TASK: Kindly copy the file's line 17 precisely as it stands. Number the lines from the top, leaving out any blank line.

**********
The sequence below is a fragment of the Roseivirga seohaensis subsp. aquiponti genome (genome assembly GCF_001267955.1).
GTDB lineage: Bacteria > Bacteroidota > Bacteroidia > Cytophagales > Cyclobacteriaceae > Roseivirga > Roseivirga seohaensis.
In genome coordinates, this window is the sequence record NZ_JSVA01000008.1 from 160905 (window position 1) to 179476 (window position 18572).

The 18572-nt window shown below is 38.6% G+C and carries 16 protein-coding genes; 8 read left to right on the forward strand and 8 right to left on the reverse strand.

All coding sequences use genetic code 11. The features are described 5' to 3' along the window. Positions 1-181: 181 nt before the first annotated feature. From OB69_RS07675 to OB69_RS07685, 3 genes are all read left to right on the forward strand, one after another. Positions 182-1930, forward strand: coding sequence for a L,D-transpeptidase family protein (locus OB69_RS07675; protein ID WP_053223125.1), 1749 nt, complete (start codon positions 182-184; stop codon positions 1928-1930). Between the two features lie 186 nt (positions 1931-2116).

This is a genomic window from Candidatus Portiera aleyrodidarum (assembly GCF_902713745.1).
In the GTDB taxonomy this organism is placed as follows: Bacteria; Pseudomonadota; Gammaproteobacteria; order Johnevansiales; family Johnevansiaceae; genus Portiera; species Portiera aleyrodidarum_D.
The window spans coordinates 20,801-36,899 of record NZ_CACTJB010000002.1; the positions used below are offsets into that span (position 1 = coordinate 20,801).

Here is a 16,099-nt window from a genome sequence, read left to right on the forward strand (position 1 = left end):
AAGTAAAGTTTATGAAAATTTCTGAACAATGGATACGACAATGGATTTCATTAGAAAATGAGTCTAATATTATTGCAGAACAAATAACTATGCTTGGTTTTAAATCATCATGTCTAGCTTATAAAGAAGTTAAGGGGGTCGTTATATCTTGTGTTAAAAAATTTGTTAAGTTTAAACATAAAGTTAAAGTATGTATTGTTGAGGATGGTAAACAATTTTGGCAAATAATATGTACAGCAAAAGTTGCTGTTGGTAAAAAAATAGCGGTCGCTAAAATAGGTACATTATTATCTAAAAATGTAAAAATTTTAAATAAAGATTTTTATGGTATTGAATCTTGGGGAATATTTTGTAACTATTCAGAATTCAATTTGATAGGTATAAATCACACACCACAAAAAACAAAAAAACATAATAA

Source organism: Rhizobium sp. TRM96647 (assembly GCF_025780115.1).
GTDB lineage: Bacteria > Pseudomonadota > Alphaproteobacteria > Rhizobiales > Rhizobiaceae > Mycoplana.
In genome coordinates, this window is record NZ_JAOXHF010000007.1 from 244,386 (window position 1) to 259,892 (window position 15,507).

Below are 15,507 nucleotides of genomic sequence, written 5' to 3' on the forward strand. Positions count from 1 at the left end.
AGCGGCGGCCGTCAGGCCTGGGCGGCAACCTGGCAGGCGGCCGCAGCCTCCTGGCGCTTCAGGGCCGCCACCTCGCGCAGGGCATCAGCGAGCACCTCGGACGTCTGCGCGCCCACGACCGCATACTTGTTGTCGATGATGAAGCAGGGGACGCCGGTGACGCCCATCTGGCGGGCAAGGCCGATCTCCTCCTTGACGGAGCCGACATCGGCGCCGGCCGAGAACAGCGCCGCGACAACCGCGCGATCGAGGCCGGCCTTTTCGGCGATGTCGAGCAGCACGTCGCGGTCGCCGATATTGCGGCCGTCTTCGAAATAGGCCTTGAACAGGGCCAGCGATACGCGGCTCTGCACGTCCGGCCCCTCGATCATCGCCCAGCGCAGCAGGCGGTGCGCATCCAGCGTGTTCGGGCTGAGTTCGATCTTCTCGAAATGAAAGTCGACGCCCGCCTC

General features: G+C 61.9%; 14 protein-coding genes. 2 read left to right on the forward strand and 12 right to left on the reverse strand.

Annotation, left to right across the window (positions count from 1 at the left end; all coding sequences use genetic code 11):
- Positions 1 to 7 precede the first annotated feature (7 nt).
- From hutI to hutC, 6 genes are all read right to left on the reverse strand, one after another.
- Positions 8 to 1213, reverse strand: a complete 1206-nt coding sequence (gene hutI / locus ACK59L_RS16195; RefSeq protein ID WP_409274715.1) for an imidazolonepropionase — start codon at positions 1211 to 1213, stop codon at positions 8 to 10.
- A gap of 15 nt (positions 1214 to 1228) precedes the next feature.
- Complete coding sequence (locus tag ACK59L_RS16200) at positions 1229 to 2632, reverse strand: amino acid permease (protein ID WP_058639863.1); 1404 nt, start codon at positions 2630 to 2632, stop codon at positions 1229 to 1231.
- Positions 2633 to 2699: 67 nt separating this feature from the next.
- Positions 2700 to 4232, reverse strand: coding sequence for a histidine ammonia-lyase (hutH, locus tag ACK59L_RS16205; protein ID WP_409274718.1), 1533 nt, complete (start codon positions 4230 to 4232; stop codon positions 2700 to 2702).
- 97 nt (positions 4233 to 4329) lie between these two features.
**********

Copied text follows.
Annotation, left to right across the window (positions count from 1 at the left end; all coding sequences use genetic code 11):